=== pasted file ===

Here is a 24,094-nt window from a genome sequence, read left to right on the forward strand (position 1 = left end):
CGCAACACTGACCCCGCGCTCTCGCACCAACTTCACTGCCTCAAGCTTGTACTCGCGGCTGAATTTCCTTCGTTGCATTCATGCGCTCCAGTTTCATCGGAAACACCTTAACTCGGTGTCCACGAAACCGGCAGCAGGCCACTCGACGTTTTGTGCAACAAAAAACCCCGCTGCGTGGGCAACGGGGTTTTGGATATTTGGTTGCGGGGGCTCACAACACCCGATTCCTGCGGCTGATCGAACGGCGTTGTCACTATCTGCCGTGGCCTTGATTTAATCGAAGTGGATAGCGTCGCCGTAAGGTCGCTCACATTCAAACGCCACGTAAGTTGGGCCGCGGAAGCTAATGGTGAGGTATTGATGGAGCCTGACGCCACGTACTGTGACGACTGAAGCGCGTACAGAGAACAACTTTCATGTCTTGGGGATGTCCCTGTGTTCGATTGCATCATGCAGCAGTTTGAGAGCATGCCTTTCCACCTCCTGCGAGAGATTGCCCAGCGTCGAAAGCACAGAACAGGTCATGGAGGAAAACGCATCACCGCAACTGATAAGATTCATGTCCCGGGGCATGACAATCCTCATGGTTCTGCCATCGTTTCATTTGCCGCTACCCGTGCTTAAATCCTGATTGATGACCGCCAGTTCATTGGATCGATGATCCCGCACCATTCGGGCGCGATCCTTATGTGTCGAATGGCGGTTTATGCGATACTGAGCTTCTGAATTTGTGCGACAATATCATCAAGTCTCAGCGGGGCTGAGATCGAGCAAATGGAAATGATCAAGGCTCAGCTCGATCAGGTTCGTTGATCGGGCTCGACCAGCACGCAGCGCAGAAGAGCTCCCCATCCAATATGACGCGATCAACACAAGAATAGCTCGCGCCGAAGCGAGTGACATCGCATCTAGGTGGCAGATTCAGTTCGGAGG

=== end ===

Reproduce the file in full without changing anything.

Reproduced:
Here is a 24,094-nt window from a genome sequence, read left to right on the forward strand (position 1 = left end):
CGCAACACTGACCCCGCGCTCTCGCACCAACTTCACTGCCTCAAGCTTGTACTCGCGGCTGAATTTCCTTCGTTGCATTCATGCGCTCCAGTTTCATCGGAAACACCTTAACTCGGTGTCCACGAAACCGGCAGCAGGCCACTCGACGTTTTGTGCAACAAAAAACCCCGCTGCGTGGGCAACGGGGTTTTGGATATTTGGTTGCGGGGGCTCACAACACCCGATTCCTGCGGCTGATCGAACGGCGTTGTCACTATCTGCCGTGGCCTTGATTTAATCGAAGTGGATAGCGTCGCCGTAAGGTCGCTCACATTCAAACGCCACGTAAGTTGGGCCGCGGAAGCTAATGGTGAGGTATTGATGGAGCCTGACGCCACGTACTGTGACGACTGAAGCGCGTACAGAGAACAACTTTCATGTCTTGGGGATGTCCCTGTGTTCGATTGCATCATGCAGCAGTTTGAGAGCATGCCTTTCCACCTCCTGCGAGAGATTGCCCAGCGTCGAAAGCACAGAACAGGTCATGGAGGAAAACGCATCACCGCAACTGATAAGATTCATGTCCCGGGGCATGACAATCCTCATGGTTCTGCCATCGTTTCATTTGCCGCTACCCGTGCTTAAATCCTGATTGATGACCGCCAGTTCATTGGATCGATGATCCCGCACCATTCGGGCGCGATCCTTATGTGTCGAATGGCGGTTTATGCGATACTGAGCTTCTGAATTTGTGCGACAATATCATCAAGTCTCAGCGGGGCTGAGATCGAGCAAATGGAAATGATCAAGGCTCAGCTCGATCAGGTTCGTTGATCGGGCTCGACCAGCACGCAGCGCAGAAGAGCTCCCCATCCAATATGACGCGATCAACACAAGAATAGCTCGCGCCGAAGCGAGTGACATCGCATCTAGGTGGCAGATTCAGTTCGGAGG